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The New Supermodel Supermarket : Since the Fall of the Wall, Scouts for the World's Top Modeling Agencies Have Found Eastern Europe to be a Treasure Trove of Looks That Kill--and Sell.

August 27, 1995|Scott Kraft | Scott Kraft is The Times bureau chief in Paris. His last article for the magazine was about French filmmaker Jean - Luc Godard.

Midnight at the trendy Transylvania Club in Bucharest. In the downstairs Dracula Room, plates of meat-stuffed grape leaves have been cleared away by solicitous waiters, backing out the door as is the Romanian custom. A new bottle of local Cabernet Sauvignon is opened. China cups of coal-black coffee arrive.

Dominique Caffin places 16 Polaroid photographs of young Romanian women on the red tablecloth in front of her. An international scout for the Ford Models agency, this Frenchwoman is, at 38, respected throughout the industry for her keen eye and her successful searches for models in Eastern Europe. For every statuesque woman yearning for fame, fortune and a ticket to the West, Caffin is the dream maker.

This day she is tired. She's been on the road for three weeks. Estonia. The Czech Republic. Slovakia. Bulgaria. Several thousand faces. Six "maybe" models. And now Romania.

She gazes at the photos, the finalistas in the first Romanian Supermodel of the Year contest. Each has been hand-picked by Giani Portmann, co-owner of a Bucharest modeling agency, during a grueling, 3,000-mile, 10-city casting call across Romania.

Portmann, chain-smoking thin cigarettes, already has chosen her favorites. But she keeps them to herself, watching nervously.

"Adina," Caffin says. "She is very pretty, very pretty, this Adina. Brigette ... special. Simona ... I like Simona."

"She's magnificent, but there is one problem with Simona," Portmann says. "Her chin is too sharp."

"That's terrible," says Caffin. "Her profile? That's terrible. But I adore that face."

Next. "Ioana ... that's a beautiful face."

Caffin pauses. "To tell you the truth," she says, "I'm extremely surprised. They all have the ABCs. They are tall, they have good bone structure and they have great bodies. It's unbelievable. Bravo!"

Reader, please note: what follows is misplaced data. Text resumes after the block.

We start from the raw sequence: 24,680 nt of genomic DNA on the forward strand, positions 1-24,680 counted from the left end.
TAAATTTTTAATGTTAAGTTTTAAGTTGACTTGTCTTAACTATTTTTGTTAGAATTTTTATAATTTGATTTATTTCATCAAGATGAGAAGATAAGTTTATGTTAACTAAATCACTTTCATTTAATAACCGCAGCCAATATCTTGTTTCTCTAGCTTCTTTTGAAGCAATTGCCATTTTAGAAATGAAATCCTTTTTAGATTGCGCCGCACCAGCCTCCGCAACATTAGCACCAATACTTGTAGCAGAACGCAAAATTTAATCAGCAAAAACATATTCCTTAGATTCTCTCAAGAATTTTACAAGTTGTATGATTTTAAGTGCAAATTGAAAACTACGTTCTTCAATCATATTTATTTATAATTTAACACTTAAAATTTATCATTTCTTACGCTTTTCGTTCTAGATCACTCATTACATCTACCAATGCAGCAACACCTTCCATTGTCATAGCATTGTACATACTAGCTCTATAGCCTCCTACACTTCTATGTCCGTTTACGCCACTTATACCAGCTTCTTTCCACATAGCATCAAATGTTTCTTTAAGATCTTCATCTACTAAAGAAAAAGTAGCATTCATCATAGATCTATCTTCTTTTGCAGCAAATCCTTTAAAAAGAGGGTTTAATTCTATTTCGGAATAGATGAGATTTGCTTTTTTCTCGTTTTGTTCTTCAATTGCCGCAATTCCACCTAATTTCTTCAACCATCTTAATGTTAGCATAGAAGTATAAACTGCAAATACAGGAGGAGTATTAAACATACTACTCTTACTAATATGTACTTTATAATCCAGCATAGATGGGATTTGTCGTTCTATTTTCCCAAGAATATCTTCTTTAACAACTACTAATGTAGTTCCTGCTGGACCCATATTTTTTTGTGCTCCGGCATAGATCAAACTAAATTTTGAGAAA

But the cutting must begin. Monica is too poorly proportioned. Ana's mouth is too small. Lumenitza has patchy skin. Bianca has an elongated torso, "a low rear end; that will never work," Caffin says. Finally, just two photos remain--Ioana and Simona.

"I love this Simona," Caffin says. "This is what I look for. It's a cover image. You can't cut her chin?"

Portmann shakes her head sadly.

"And this Ioana," Caffin says, "she is magnificent. How old is she?"

"Fifteen and a half," Portmann says.

"She can be a winner," says Caffin. "She is very Ford. We have to think of Eileen Ford, you know, and this one is perfect for the agency. She has the graine de star ." The seed of stardom.

Two nights later, on June 10, in the velveted, old Victoria Casino Theater in Bucharest, in front of a television audience of 10 million Romanians, Ioana (yoh-ANN-ah) Delcea, 5-foot-8 with thick, dark hair, becomes the first Romanian Supermodel of the Year. Simona Haragha, chin and all, is the runner-up. Both pack their bags for an escape to the West, and the big time.

"Ioana is a classical beauty, and with such big eyes," Caffin says later, explaining the decision that baffled many Romanians in the audience, who prefer a mature, voluptuous look. "So elegant and graceful. And mysterious. We have to see what people say about her nose. But if it's a problem, we'll do something about it."

But, Portmann warns, "it's not enough that she be beautiful. That, yes, of course. So many are beautiful. But can she handle it in the West?"


The fall of the Berlin Wall in 1989 and the crumbling of communist governments in Eastern Europe opened a new market for Western entrepreneurs. They charged past the mortar, opening McDonald's restaurants and Coca-Cola franchises. They installed Otis elevators and IBM computers. They sold Estee Lauder perfume and Panasonic television sets.

Those developments did not go unremarked in the world's top modeling agencies in New York and Paris. Who could imagine the number of beautiful faces and prominent cheekbones hidden, like diamonds, in the remote villages of more than 20 countries? New places, the scouts knew, could only mean new faces.

In fact, Dominique Caffin was already there. Working for a small Paris modeling agency, she had made her first face-hunting trip behind the Iron Curtain in 1988. The hotels were (and still are) grimy. She sometimes needed bodyguards (and still does). Visas were difficult to obtain. There were few fashion magazines and most of the successful local models were over 30, advanced old age in this business.

But it was all worth it. On that first trip, to Prague, she found Eva Herzigova, 16, and Daniela Pestova, 17. Herzigova is now the fashion plate for Guess? and Wonderbra, as Pestova is for Victoria's Secret. She also appeared this year on the cover of Sports Illustrated magazine's swimsuit edition. Now they fly on the Concorde, skip to Paris and Milan and earn well over $1 million a year.

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